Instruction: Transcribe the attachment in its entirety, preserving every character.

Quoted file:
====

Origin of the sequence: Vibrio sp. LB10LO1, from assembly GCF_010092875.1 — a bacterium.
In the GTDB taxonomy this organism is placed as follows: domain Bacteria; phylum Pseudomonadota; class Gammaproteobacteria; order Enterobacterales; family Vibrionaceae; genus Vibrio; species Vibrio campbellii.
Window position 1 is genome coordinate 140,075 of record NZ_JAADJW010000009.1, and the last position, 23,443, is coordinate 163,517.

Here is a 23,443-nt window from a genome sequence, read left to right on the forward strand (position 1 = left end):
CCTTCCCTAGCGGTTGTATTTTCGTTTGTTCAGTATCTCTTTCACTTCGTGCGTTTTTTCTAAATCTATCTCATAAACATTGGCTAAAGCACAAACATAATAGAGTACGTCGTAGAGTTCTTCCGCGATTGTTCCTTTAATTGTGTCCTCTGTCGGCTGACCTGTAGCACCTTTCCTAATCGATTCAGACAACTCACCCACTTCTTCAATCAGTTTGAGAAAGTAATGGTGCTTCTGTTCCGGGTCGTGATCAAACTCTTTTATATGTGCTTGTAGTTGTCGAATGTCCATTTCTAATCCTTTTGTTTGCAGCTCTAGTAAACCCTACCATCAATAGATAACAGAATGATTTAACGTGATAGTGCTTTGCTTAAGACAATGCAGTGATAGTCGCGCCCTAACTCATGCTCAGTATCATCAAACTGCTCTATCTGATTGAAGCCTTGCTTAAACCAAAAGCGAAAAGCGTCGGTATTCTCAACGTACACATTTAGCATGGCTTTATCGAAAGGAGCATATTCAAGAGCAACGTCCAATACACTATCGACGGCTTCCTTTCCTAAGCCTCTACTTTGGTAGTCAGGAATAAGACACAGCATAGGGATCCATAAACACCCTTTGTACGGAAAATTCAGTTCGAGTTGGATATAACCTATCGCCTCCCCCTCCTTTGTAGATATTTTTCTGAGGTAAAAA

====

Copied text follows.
Origin of the sequence: Vibrio sp. LB10LO1, from assembly GCF_010092875.1 — a bacterium.
In the GTDB taxonomy this organism is placed as follows: domain Bacteria; phylum Pseudomonadota; class Gammaproteobacteria; order Enterobacterales; family Vibrionaceae; genus Vibrio; species Vibrio campbellii.
Window position 1 is genome coordinate 140,075 of record NZ_JAADJW010000009.1, and the last position, 23,443, is coordinate 163,517.

Here is a 23,443-nt window from a genome sequence, read left to right on the forward strand (position 1 = left end):
CCTTCCCTAGCGGTTGTATTTTCGTTTGTTCAGTATCTCTTTCACTTCGTGCGTTTTTTCTAAATCTATCTCATAAACATTGGCTAAAGCACAAACATAATAGAGTACGTCGTAGAGTTCTTCCGCGATTGTTCCTTTAATTGTGTCCTCTGTCGGCTGACCTGTAGCACCTTTCCTAATCGATTCAGACAACTCACCCACTTCTTCAATCAGTTTGAGAAAGTAATGGTGCTTCTGTTCCGGGTCGTGATCAAACTCTTTTATATGTGCTTGTAGTTGTCGAATGTCCATTTCTAATCCTTTTGTTTGCAGCTCTAGTAAACCCTACCATCAATAGATAACAGAATGATTTAACGTGATAGTGCTTTGCTTAAGACAATGCAGTGATAGTCGCGCCCTAACTCATGCTCAGTATCATCAAACTGCTCTATCTGATTGAAGCCTTGCTTAAACCAAAAGCGAAAAGCGTCGGTATTCTCAACGTACACATTTAGCATGGCTTTATCGAAAGGAGCATATTCAAGAGCAACGTCCAATACACTATCGACGGCTTCCTTTCCTAAGCCTCTACTTTGGTAGTCAGGAATAAGACACAGCATAGGGATCCATAAACACCCTTTGTACGGAAAATTCAGTTCGAGTTGGATATAACCTATCGCCTCCCCCTCCTTTGTAGATATTTTTCTGAGGTAAAAA